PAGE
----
Lévy Gorvy presents META VISCERAL, a curated group exhibition focused upon contemporary explorations of the human body as both an object burdened with historical meaning and a subject of direct experience to be shared. Fragmented, transformed, and reconstituted by artists throughout the 20th century and into 21st, the human body remains an essential theme across mediums.
Dry pigment and synthetic resin on paper laid down on canvas
42 1/2 x 29 1/8 inches (108 x 74 cm)
© Artists Rights Society (ARS), New York / ADAGP, Paris
Hand pair: 4 1/2 x 15 3/8 x 5 1/2 inches (11.4 x 39.1 x 14 cm) Fingertip: 5/8 x 2 x 3/4 inches (1.6 x 5.1 x 1.9 cm)
Unique trial proof © Bruce Nauman / Artists Rights Society (ARS), New York
Pigmented plaster, tempera, and doll's eyes on Masonite
Work: 20 x 27 3/4 inches (50.8 x 70.5 cm) Framed: 27 15/16 x 35 13/16 inches (71 x 91 cm)
© Archivio Carol Rama, Torino
Selenium toned photographic print on baryte paper and typographic ink on paper
Framed: 24 3/4 x 31 3/8 inches (62.8 x 79.7 cm)
© Giuseppe Penone / Artists Rights Society (ARS), New York / ADAGP, Paris
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A highlight of the exhibition is Anthropométrie sans titre (ANT 162) (1960) a major painting from Yves Klein’s most renowned series. Unlike traditional figurative painting, in which a model is the passive subject of depiction through an act of representation, Klein’s Anthropométries were created through active engagement: he applied his proprietary International Klein Blue (IKB) pigment to a model, who then pressed her body onto the canvas, leaving a direct impression of her physical form. The resulting painting is both sensuous and enigmatic, existing as a permanent trace of ephemeral bodily presence. Resonant with the Anthropométries, David Hammons Body Prints of the 1970s saw the artist create ethereal impressions using grease and pigment applied directly to the body. Fundamental to the development of Hammons’s unique artistic vocabulary, the Body Prints establish composite corporeal images that capture visages and represent his experience as a Black man and an artist. These themes are also fundamental to the work of Jeff Sonhouse, who explores identity and sartorial presentation through a distinctive painted style.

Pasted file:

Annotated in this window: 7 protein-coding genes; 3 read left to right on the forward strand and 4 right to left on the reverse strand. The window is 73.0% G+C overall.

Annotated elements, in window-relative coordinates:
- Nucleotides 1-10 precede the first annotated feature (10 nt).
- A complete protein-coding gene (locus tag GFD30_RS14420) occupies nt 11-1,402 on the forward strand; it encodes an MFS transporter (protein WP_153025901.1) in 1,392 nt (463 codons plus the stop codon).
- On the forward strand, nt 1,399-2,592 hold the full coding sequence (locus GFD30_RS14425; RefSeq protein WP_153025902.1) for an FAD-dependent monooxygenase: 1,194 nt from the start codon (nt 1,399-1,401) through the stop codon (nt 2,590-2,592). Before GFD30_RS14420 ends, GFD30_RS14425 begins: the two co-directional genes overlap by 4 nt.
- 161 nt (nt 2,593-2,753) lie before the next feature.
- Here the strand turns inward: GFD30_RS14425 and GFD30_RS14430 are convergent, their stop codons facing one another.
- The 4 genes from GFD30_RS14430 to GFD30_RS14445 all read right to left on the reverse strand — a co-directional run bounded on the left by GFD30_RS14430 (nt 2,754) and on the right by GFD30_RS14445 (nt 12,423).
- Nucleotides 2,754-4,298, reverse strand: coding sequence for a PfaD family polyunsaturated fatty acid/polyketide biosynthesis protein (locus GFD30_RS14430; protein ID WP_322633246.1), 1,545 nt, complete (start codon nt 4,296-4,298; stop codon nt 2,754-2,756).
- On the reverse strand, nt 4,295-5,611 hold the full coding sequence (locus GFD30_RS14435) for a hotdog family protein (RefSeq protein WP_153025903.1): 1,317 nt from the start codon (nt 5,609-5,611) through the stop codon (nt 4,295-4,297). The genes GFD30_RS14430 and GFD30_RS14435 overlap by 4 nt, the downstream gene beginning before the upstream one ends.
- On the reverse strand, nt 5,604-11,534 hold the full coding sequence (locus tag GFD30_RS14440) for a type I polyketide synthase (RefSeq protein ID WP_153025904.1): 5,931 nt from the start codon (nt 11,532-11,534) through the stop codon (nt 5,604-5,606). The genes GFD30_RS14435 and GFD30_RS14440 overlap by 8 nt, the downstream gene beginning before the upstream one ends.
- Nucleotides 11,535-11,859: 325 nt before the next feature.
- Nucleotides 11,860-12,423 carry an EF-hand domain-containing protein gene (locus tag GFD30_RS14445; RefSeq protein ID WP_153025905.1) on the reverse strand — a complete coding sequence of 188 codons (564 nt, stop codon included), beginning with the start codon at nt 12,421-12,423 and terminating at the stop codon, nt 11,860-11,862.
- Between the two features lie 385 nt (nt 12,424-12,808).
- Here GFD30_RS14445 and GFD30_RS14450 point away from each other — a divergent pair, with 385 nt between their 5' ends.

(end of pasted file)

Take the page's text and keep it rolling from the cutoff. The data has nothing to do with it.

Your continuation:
Bruce Nauman has used his own body as raw material since the 1960s. To create Hand Pair (1996), the artist cast his left and right hands to the wrist, welding the resulting bronzes together so that they appear to reach in opposite directions. Short-circuiting conventional bodily gestures through strategies of conjunction and fragmentation, Hand Pair is a key work in Nauman’s conceptual explorations of perception and experience. Since the 1980s, Thomas Schütte has turned to figuration, probing its expressive and allegorical potential, as seen in sculptures such as Basler Mask (No. 11) (2014). Embracing a diverse range of media and forms and using the human body to query our relationships with nature, Giuseppe Penone creates hybrid sculptural and mixed media works that explore his understanding of skin as “a boundary, a border or dividing, the last point to be able to add, subtract, divide, multiple, cancel everything around us, the last point, container and contained.” Performance artist Miles Greenberg is inspired by scientific and spiritual interpretations of the body. His video projection PNEUMOTHERAPY (II) (2020) documents a seven-hour live performance, enacted as a ritualistic ode to the respiratory system.
The psychologically resonant art of Louise Bourgeois plays a defining role in META VISCERAL, which includes a selection of sculptural works and Lullaby (2006), a series of 25 phallic abstractions screen-printed onto a background resembling that of music paper. Breasts and Blade (conceived 1991) extends Bourgeois’ use of anatomical fragments to evoke emotional states, with multiple breasts emerging from within the wavelike folds and protuberances of its corporeal form. Carol Rama stages psychosexual dramas in the watercolor and bricolage works on view, exulting in female anatomy in ways that are bold and abject. Like Rama, Sarah Lucas employs unconventional materials and avant-garde strategies to explore issues of female sexuality in the 21st century. Her Nude No. 1 (1999) and Sheela na gig (2012), are two central works featured in the exhibition that use bodily surrogates to confront objectification and channel a fiercely charged feminism.
Exhibition design for META VISCERAL was created in collaboration with Studioilse, London.
Installation view, Meta Visceral, Lévy Gorvy London, 2021. Photo: Stephen White